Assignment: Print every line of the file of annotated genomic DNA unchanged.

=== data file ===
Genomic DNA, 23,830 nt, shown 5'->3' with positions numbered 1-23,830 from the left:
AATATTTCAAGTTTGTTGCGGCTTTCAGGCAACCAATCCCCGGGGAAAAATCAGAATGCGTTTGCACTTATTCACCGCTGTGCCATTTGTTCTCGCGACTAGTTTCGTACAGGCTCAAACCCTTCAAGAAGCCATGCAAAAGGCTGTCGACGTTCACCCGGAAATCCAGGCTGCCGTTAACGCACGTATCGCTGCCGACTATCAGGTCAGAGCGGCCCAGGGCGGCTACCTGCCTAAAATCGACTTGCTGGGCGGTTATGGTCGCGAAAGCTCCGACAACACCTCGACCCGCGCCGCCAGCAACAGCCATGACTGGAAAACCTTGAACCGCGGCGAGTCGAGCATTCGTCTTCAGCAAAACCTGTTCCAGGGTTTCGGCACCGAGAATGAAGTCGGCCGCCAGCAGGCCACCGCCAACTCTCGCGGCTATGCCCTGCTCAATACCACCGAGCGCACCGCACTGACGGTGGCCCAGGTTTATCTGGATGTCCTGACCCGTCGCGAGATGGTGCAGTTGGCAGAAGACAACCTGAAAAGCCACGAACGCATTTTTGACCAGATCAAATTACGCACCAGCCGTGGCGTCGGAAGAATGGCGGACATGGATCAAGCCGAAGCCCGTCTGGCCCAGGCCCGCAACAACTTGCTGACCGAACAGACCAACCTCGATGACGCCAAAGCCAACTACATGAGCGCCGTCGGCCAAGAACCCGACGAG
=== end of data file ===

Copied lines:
Genomic DNA, 23,830 nt, shown 5'->3' with positions numbered 1-23,830 from the left:
AATATTTCAAGTTTGTTGCGGCTTTCAGGCAACCAATCCCCGGGGAAAAATCAGAATGCGTTTGCACTTATTCACCGCTGTGCCATTTGTTCTCGCGACTAGTTTCGTACAGGCTCAAACCCTTCAAGAAGCCATGCAAAAGGCTGTCGACGTTCACCCGGAAATCCAGGCTGCCGTTAACGCACGTATCGCTGCCGACTATCAGGTCAGAGCGGCCCAGGGCGGCTACCTGCCTAAAATCGACTTGCTGGGCGGTTATGGTCGCGAAAGCTCCGACAACACCTCGACCCGCGCCGCCAGCAACAGCCATGACTGGAAAACCTTGAACCGCGGCGAGTCGAGCATTCGTCTTCAGCAAAACCTGTTCCAGGGTTTCGGCACCGAGAATGAAGTCGGCCGCCAGCAGGCCACCGCCAACTCTCGCGGCTATGCCCTGCTCAATACCACCGAGCGCACCGCACTGACGGTGGCCCAGGTTTATCTGGATGTCCTGACCCGTCGCGAGATGGTGCAGTTGGCAGAAGACAACCTGAAAAGCCACGAACGCATTTTTGACCAGATCAAATTACGCACCAGCCGTGGCGTCGGAAGAATGGCGGACATGGATCAAGCCGAAGCCCGTCTGGCCCAGGCCCGCAACAACTTGCTGACCGAACAGACCAACCTCGATGACGCCAAAGCCAACTACATGAGCGCCGTCGGCCAAGAACCCGACGAG